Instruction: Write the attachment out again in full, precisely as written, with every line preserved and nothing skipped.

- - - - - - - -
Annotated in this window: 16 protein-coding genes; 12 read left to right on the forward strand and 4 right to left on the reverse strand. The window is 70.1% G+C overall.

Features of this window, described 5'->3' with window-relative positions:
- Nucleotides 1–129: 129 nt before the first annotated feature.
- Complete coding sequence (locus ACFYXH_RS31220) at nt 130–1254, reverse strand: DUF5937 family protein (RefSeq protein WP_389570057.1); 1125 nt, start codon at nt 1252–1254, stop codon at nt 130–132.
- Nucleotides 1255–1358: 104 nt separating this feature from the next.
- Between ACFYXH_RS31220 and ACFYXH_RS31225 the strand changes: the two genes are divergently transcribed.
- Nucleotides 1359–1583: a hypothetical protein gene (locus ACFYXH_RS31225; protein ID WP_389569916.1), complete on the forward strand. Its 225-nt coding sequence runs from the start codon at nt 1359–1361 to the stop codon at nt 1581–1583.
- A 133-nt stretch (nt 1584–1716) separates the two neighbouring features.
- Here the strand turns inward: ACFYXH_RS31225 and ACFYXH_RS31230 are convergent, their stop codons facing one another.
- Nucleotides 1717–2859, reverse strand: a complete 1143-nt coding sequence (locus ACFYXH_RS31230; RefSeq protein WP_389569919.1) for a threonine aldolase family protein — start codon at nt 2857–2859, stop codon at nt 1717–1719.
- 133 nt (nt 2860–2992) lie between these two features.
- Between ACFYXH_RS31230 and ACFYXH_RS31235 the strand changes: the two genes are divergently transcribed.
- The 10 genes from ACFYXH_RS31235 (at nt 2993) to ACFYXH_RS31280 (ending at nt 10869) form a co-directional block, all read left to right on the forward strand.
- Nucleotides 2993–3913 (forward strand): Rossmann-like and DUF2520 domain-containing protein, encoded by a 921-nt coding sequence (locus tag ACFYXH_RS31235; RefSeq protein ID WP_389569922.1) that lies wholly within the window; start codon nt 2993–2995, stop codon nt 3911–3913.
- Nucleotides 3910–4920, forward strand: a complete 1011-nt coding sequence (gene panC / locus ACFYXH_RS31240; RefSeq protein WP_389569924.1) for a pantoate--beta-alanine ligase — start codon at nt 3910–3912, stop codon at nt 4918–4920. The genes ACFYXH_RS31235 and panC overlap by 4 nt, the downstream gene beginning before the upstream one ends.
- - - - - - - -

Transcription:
Annotated in this window: 16 protein-coding genes; 12 read left to right on the forward strand and 4 right to left on the reverse strand. The window is 70.1% G+C overall.

Features of this window, described 5'->3' with window-relative positions:
- Nucleotides 1–129: 129 nt before the first annotated feature.
- Complete coding sequence (locus ACFYXH_RS31220) at nt 130–1254, reverse strand: DUF5937 family protein (RefSeq protein WP_389570057.1); 1125 nt, start codon at nt 1252–1254, stop codon at nt 130–132.
- Nucleotides 1255–1358: 104 nt separating this feature from the next.
- Between ACFYXH_RS31220 and ACFYXH_RS31225 the strand changes: the two genes are divergently transcribed.
- Nucleotides 1359–1583: a hypothetical protein gene (locus ACFYXH_RS31225; protein ID WP_389569916.1), complete on the forward strand. Its 225-nt coding sequence runs from the start codon at nt 1359–1361 to the stop codon at nt 1581–1583.
- A 133-nt stretch (nt 1584–1716) separates the two neighbouring features.
- Here the strand turns inward: ACFYXH_RS31225 and ACFYXH_RS31230 are convergent, their stop codons facing one another.
- Nucleotides 1717–2859, reverse strand: a complete 1143-nt coding sequence (locus ACFYXH_RS31230; RefSeq protein WP_389569919.1) for a threonine aldolase family protein — start codon at nt 2857–2859, stop codon at nt 1717–1719.
- 133 nt (nt 2860–2992) lie between these two features.
- Between ACFYXH_RS31230 and ACFYXH_RS31235 the strand changes: the two genes are divergently transcribed.
- The 10 genes from ACFYXH_RS31235 (at nt 2993) to ACFYXH_RS31280 (ending at nt 10869) form a co-directional block, all read left to right on the forward strand.
- Nucleotides 2993–3913 (forward strand): Rossmann-like and DUF2520 domain-containing protein, encoded by a 921-nt coding sequence (locus tag ACFYXH_RS31235; RefSeq protein ID WP_389569922.1) that lies wholly within the window; start codon nt 2993–2995, stop codon nt 3911–3913.
- Nucleotides 3910–4920, forward strand: a complete 1011-nt coding sequence (gene panC / locus ACFYXH_RS31240; RefSeq protein WP_389569924.1) for a pantoate--beta-alanine ligase — start codon at nt 3910–3912, stop codon at nt 4918–4920. The genes ACFYXH_RS31235 and panC overlap by 4 nt, the downstream gene beginning before the upstream one ends.